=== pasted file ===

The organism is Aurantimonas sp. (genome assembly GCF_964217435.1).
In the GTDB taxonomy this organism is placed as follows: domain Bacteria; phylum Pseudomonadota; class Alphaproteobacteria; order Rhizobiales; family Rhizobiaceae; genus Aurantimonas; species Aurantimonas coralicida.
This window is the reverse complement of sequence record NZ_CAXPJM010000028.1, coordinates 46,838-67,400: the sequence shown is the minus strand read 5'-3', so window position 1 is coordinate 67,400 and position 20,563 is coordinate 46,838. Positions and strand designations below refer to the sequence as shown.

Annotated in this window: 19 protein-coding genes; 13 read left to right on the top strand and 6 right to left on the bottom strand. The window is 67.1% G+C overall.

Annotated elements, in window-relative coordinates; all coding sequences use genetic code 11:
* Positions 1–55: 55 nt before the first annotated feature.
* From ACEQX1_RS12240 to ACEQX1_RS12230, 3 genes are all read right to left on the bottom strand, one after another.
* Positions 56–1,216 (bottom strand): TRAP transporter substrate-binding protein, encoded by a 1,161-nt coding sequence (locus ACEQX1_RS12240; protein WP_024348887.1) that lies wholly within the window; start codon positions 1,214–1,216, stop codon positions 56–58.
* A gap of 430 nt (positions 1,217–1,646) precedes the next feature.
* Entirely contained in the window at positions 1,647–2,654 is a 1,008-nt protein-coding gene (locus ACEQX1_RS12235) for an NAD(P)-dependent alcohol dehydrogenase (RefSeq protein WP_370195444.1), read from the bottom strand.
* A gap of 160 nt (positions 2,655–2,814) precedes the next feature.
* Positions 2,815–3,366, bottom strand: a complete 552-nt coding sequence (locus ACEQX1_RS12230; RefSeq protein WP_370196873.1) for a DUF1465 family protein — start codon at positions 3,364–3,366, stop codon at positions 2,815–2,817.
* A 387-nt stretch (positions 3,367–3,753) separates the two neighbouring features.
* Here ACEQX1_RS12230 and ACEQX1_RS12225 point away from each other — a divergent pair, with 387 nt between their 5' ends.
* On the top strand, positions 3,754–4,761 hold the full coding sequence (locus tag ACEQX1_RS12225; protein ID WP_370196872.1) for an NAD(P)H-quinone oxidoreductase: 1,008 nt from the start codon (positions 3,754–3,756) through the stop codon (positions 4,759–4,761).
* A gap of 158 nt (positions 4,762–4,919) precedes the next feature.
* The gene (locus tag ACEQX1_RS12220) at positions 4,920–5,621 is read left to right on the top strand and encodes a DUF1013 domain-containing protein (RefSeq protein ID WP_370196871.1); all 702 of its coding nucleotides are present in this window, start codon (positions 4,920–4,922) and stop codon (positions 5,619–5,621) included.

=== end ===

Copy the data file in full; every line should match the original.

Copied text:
The organism is Aurantimonas sp. (genome assembly GCF_964217435.1).
In the GTDB taxonomy this organism is placed as follows: domain Bacteria; phylum Pseudomonadota; class Alphaproteobacteria; order Rhizobiales; family Rhizobiaceae; genus Aurantimonas; species Aurantimonas coralicida.
This window is the reverse complement of sequence record NZ_CAXPJM010000028.1, coordinates 46,838-67,400: the sequence shown is the minus strand read 5'-3', so window position 1 is coordinate 67,400 and position 20,563 is coordinate 46,838. Positions and strand designations below refer to the sequence as shown.

Annotated in this window: 19 protein-coding genes; 13 read left to right on the top strand and 6 right to left on the bottom strand. The window is 67.1% G+C overall.

Annotated elements, in window-relative coordinates; all coding sequences use genetic code 11:
* Positions 1–55: 55 nt before the first annotated feature.
* From ACEQX1_RS12240 to ACEQX1_RS12230, 3 genes are all read right to left on the bottom strand, one after another.
* Positions 56–1,216 (bottom strand): TRAP transporter substrate-binding protein, encoded by a 1,161-nt coding sequence (locus ACEQX1_RS12240; protein WP_024348887.1) that lies wholly within the window; start codon positions 1,214–1,216, stop codon positions 56–58.
* A gap of 430 nt (positions 1,217–1,646) precedes the next feature.
* Entirely contained in the window at positions 1,647–2,654 is a 1,008-nt protein-coding gene (locus ACEQX1_RS12235) for an NAD(P)-dependent alcohol dehydrogenase (RefSeq protein WP_370195444.1), read from the bottom strand.
* A gap of 160 nt (positions 2,655–2,814) precedes the next feature.
* Positions 2,815–3,366, bottom strand: a complete 552-nt coding sequence (locus ACEQX1_RS12230; RefSeq protein WP_370196873.1) for a DUF1465 family protein — start codon at positions 3,364–3,366, stop codon at positions 2,815–2,817.
* A 387-nt stretch (positions 3,367–3,753) separates the two neighbouring features.
* Here ACEQX1_RS12230 and ACEQX1_RS12225 point away from each other — a divergent pair, with 387 nt between their 5' ends.
* On the top strand, positions 3,754–4,761 hold the full coding sequence (locus tag ACEQX1_RS12225; protein ID WP_370196872.1) for an NAD(P)H-quinone oxidoreductase: 1,008 nt from the start codon (positions 3,754–3,756) through the stop codon (positions 4,759–4,761).
* A gap of 158 nt (positions 4,762–4,919) precedes the next feature.
* The gene (locus tag ACEQX1_RS12220) at positions 4,920–5,621 is read left to right on the top strand and encodes a DUF1013 domain-containing protein (RefSeq protein ID WP_370196871.1); all 702 of its coding nucleotides are present in this window, start codon (positions 4,920–4,922) and stop codon (positions 5,619–5,621) included.